While I agree with you basic point about entry price I do think the internet has opened up the classic car world considerably especially if you own something rare or unusual. The internet has globalised the market for classic car parts, I have parts on my car that were sourced via ebay from the States which proably would have been a lot more difficult because on the internet. The internet has also made it a lot easier to communicate with other car people, I’ve made quite a few friends from the car world from internet forums, twitter and even Petrolicious… Read more »
Christopher Gay
Christopher Gay
3 years 28 days ago

Yup.

Todd Cox
Todd Cox
3 years 28 days ago

Truth. And I think they are more appreciated now than ever, because even the ‘ordinary’ classics have gained a degree of respect that they didn’t have before. Air cooled VWs and Fiats are now appreciated for the beauty of their design and the fun they inspired.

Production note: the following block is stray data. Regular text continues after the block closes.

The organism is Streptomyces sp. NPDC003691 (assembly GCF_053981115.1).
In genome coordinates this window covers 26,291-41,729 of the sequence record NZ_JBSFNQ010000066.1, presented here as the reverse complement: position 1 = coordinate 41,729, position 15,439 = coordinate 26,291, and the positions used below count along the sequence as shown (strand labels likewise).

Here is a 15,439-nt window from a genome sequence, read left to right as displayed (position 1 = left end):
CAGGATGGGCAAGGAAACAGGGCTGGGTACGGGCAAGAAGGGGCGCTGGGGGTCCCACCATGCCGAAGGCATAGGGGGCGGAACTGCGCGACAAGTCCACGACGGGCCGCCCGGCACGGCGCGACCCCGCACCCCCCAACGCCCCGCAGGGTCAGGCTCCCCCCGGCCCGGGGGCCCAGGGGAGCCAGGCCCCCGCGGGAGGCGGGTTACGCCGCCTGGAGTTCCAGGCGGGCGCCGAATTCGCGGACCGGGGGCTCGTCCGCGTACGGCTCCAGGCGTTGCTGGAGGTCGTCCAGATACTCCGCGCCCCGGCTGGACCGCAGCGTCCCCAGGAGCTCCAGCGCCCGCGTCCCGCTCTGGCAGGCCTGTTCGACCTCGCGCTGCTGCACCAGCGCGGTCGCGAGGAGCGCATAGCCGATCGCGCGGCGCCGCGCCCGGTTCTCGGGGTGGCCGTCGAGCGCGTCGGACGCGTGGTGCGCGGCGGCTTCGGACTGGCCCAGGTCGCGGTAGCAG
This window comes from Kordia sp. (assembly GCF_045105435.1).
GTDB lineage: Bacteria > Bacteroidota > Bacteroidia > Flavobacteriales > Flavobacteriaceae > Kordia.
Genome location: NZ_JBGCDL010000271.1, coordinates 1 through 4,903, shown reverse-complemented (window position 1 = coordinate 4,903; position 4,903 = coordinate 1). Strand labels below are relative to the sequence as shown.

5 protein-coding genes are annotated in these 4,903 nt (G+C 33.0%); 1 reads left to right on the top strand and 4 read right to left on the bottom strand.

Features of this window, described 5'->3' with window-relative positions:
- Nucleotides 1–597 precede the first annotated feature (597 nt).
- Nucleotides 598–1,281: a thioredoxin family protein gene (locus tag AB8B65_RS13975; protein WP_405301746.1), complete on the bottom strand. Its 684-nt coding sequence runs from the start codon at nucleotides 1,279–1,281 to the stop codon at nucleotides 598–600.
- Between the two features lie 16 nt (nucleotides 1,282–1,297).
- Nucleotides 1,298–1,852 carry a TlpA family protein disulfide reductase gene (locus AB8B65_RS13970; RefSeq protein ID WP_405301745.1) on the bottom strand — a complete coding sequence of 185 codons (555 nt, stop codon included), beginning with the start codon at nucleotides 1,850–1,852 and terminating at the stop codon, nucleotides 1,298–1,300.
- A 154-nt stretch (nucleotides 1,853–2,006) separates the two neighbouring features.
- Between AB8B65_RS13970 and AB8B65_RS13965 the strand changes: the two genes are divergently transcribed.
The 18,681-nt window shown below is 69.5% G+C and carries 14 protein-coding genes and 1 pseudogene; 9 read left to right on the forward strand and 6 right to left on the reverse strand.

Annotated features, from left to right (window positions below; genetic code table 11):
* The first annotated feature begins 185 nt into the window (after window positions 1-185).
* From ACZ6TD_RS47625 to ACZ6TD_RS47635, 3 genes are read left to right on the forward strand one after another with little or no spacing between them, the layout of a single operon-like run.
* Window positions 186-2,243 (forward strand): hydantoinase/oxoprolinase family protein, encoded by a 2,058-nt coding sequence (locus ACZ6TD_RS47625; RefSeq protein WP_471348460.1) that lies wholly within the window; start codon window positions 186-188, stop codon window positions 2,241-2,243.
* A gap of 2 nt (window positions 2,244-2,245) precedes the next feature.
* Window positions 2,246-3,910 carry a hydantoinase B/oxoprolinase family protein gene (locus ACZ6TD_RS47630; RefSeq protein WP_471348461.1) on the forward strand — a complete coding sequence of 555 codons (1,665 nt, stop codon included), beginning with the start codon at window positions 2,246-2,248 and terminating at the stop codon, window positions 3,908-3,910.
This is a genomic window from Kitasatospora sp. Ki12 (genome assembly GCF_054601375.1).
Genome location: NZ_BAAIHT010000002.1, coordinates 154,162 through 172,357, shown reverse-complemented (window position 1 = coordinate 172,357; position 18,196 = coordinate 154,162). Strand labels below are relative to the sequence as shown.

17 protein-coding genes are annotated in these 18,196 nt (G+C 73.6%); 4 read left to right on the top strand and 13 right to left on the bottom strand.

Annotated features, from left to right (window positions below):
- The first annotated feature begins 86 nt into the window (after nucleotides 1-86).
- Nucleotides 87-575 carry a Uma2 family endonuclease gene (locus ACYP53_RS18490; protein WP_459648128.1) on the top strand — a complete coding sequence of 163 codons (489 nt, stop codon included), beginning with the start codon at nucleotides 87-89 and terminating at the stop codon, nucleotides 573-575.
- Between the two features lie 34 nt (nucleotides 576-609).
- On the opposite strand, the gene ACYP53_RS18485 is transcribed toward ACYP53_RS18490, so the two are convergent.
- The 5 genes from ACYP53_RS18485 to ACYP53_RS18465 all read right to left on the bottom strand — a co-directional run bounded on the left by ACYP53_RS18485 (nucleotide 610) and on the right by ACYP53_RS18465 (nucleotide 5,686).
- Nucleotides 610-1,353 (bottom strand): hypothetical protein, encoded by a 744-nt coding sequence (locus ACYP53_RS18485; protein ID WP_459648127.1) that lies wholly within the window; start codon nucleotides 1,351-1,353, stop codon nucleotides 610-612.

Karly P
Karly P
3 years 28 days ago
Totally agree with this article! New cars are soulless, boring and designed to be replaced in a few years. My ’60 beetle makes daily commuting enjoyable and its easy to find parts thanks to the internet. I no longer hear the mechanic telling me ‘sorry the computer says everything is okay’ like I did with my 2010 VW polo which I quickly sold after trying to commute in a new car for a year! My old car is cheaper to fix, maintain, insure, register and due to the savings I’ve made, I’m now getting a ’65 karmann ghia back on… Read more »
ASB
ASB
3 years 28 days ago

I agree. In today’s world, we do have access to the internet. Said internet means my mk1 golf has a healthy diet of parts. But it has also created lots of want ! Internet access has created insatiable lust for what we cannot have. Without the internet, I would not be on Pistonhads looking at Lancias and Renault Clios with my morning coffee.

Dustin Rittle
Dustin Rittle
3 years 28 days ago

One of the best articles soo far! I have been wanting to own a vintage car for a long time. I been saving up money which is the easy part for me but choosing which car to get is the hardest part for me lol. because new cars are turning more and more into boring appliances and irreparable rolling computers is the greatest and truest line i heard all day

Tsvetan Tsekov
Tsvetan Tsekov
3 years 28 days ago

“choosing which car to get is the hardest part for me”

I thought I was the only one having this problem….I feel a little better now…thanks! 😀